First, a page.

A staple of the Criminal Procedural when the writers want to create a "This Time It's Personal" episode. Pretty much Exactly What It Says on the Tin: a criminal kills a cop and the dead officer's colleagues have to avenge him. These episodes frequently end with Police Brutality, as cop killing is a rather serious business. When the cops find the cop killer, they don't treat him very well.
No Real Life Examples apart from generalizations, please. We all know this happens in real life; no need to go into specifics.
The inverse of Killer Cop, a cop who is a murderer, although in some cases they overlap.
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Anime and Manga
In Ghost in the Shell: Stand Alone Complex, a plainclothes officer working the Laughing Man case was killed in what appears to be a car accident. Until Section 9 learns that the accident was engineered by the bad guys in the first season in order to prevent another investigation of the case.
Throughout the Bloody Monday manga, several police officers are killed via virus infection or from shootouts by the bad guys.
The assassin squad "Orchestra" in Jormungand are notorious as they have killed police officers in their line of work.
In Jiraishin, it happens a lot with police officers being killed by determined criminals and assassins. The following are examples of police officers being targeted directly as the main plot in various story arcs.
Kyoya Iida's first partner, Tsuyoshi Yamaki, is shot to death by an illegal immigrant from China as he tried to stop an assassination attempt at a local bar.
Lin Fei, the wife on Taiwanese criminal Fan Tiamin, recruits a Taiwanese hitman to assassinate police officers throughout the Greater Tokyo Area until the Tokyo Metropolitan Police agrees to send the corpse of her sister back to Taipei instead of having it buried in Tokyo since it's against their Taoist beliefs.
Narita was gunned down by a hired assassin named Kei Amami near the end of the manga after she received a heart transplant from his deceased daughter. This began to conflict with her mental health that Kei decided to kill those who were close to her to end the "mental torment".
Sin City: Dwight kills his ex's abusive ex-boyfriend, realizing too late that he's actually a cop. If the body is found, the fragile truce between the corrupt cops and the Band of Brothels will be broken in the cops' favor, so they need to disfigure and get rid of it.
L.A. Confidential: An ex-cop is killed at a diner massacre. When the suspects are brought to a holding cell, things eventually fall apart and the cops beat the hell out of them.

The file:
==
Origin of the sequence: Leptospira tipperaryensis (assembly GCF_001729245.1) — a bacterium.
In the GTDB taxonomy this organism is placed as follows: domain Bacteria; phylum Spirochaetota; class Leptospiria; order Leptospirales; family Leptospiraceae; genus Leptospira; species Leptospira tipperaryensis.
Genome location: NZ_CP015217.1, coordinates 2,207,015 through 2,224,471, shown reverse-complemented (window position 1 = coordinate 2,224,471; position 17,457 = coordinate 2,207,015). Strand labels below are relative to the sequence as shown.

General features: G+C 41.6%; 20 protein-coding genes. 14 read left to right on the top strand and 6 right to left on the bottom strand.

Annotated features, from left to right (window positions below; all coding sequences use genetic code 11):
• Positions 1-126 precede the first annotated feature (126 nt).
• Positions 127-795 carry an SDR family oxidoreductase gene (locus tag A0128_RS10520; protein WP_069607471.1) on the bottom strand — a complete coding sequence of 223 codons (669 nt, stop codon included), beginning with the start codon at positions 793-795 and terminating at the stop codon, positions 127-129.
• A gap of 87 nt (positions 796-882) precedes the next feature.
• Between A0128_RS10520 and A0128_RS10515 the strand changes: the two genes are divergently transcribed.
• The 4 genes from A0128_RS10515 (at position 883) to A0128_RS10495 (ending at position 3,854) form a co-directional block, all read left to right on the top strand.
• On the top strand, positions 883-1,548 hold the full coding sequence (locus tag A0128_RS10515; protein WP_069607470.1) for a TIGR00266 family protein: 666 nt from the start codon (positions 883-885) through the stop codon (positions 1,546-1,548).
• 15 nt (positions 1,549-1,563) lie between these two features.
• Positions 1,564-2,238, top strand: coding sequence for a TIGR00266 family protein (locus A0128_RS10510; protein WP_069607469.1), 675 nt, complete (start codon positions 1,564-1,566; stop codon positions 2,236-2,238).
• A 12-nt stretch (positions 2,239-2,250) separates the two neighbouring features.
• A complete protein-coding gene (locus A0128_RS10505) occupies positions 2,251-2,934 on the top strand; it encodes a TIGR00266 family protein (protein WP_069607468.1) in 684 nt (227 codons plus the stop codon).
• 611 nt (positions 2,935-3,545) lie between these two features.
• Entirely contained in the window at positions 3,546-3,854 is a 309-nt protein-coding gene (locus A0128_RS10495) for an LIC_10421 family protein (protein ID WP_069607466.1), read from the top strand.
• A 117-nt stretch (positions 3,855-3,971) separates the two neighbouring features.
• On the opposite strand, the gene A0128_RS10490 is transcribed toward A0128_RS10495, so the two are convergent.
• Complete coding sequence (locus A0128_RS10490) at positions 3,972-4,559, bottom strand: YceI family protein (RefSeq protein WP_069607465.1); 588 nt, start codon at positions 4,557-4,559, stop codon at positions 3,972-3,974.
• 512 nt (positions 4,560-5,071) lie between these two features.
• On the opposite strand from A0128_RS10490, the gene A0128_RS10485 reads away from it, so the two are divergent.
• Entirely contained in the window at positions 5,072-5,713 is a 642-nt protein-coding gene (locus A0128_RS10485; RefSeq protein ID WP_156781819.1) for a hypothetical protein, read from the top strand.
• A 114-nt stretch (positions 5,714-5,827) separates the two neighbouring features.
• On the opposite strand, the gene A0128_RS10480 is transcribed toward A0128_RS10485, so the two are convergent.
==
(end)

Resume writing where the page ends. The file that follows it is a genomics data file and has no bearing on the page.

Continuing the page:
The Joker is a cop killer in The Dark Knight. He uses the anger that causes the police force to his advantage.
In The Fugitive, Richard Kimble is believed to have killed a Chicago policeman (actually it was the one-armed man). U.S. Marshal Gerard knows that he has to get to Kimble before the Chicago cops do because they will be shooting to kill.
The gangsters in Reservoir Dogs kill several police officers during the heist. At the very end of the movie during Mr. Pink's arrest (which can be faintly overheard), the cops angrily yell at him if he's a cop killer after shooting him.
The villain's plot in Scanner Cop is to brainwash random people to murder Los Angeles police officers, which he is doing out of revenge for being sent to prison previously.
Running Scared (1986): Early in the movie a cop is killed by being thrown off a building. Later the protagonists (police detectives Hughes and Costanza) find out that the Big Bad Julio Gonzalez had him murdered, and they go after him.
Lethal Weapon 2: The South African government drug dealers assassinate several LAPD police officers to make them back off their investigation. Of course this just makes Riggs and Murtaugh more determined to defeat them. Riggs kills the assassin who killed them, and Murtaugh murders the government official who ordered the hit.
In the Steven Seagal B-movie Urban Justice a vice squad detective is murdered on duty. The department is massively corrupt so his special forces-trained father takes the law into his own hands, up to and including killing the Dirty Cop who pulled the trigger barehanded.
The Elite Squad: When a bunch of crooks mortally wound an off-duty member of the BOPE (the Brazilian equivalent of SWAT and quite the Badass Army), they have a massive Oh Crap moment and rush him to the hospital (where he dies anyway). Captain Nascimiento, the Memetic BadassObi Wan/narrator mentions that the crooks are clever to be afraid, because BOPE's reaction to such a death would be a no-holds-barred manhunt... which happens on the third act of the movie, with tortures galore.
In New Police Story, Chan Kwok Wing hunts down a group of heavily armed robbers who don't give a second thought about gunning down police officers. The main bad guy, Joe, is motivated to do this because he was physically abused as a child by his police officer father, who had gained a high-ranking position by the time the movie begins.
Discworld has Carcer from Night Watch. He's killed several cops over the course of his career, including at least one who bumped into him by chance while off-duty and didn't even recognize him.
In Death series: This has happened a few times, and when it does, you can bet that this a considered a Moral Event Horizon for the cops at least and maybe the reader. This happened in books like Ceremony In Death, Survivor In Death, Judgment In Death, Treachery In Death and New York To Dallas.
In the Shadowrun novel Lone Wolf, deep-cover gang investigator Wolf Larson is listed as a Cop Killer as part of his cover identity, to enhance his credibility with the Cutters street gang he's infiltrated. This backfires when he loses contact with his handler and needs to get word to authorities quickly, as he's afraid any other cop he contacts may retaliate against him as soon as they look up his "criminal history".
They Talked To A Stranger, an "only the names have been changed to protect the innocent" set of case studies of juvenile delinquents of the 1950s. The first case discussed is of "Moustache", who killed an officer while escaping custody. The police were sympathetic to his situation (Moustache was a non-violent offender whose crime was the result of a string of poor decisions bad luck on both his and the officer's part) but that didn't stop them from pulling out all the stops to capture him. He was scheduled to be released sometime in the 1980s, with good behavior.
In "The Bitter End" Jamie Reagan and his partner Vinny Cruz are lured into a housing project by a Latino gang with a beef against the NYPD. It's an ambush, and Vinny is fatally shot. End of the next episode, what seems like half the NYPD storms the place and makes over 40 arrests on various charges, including Vinny's murder.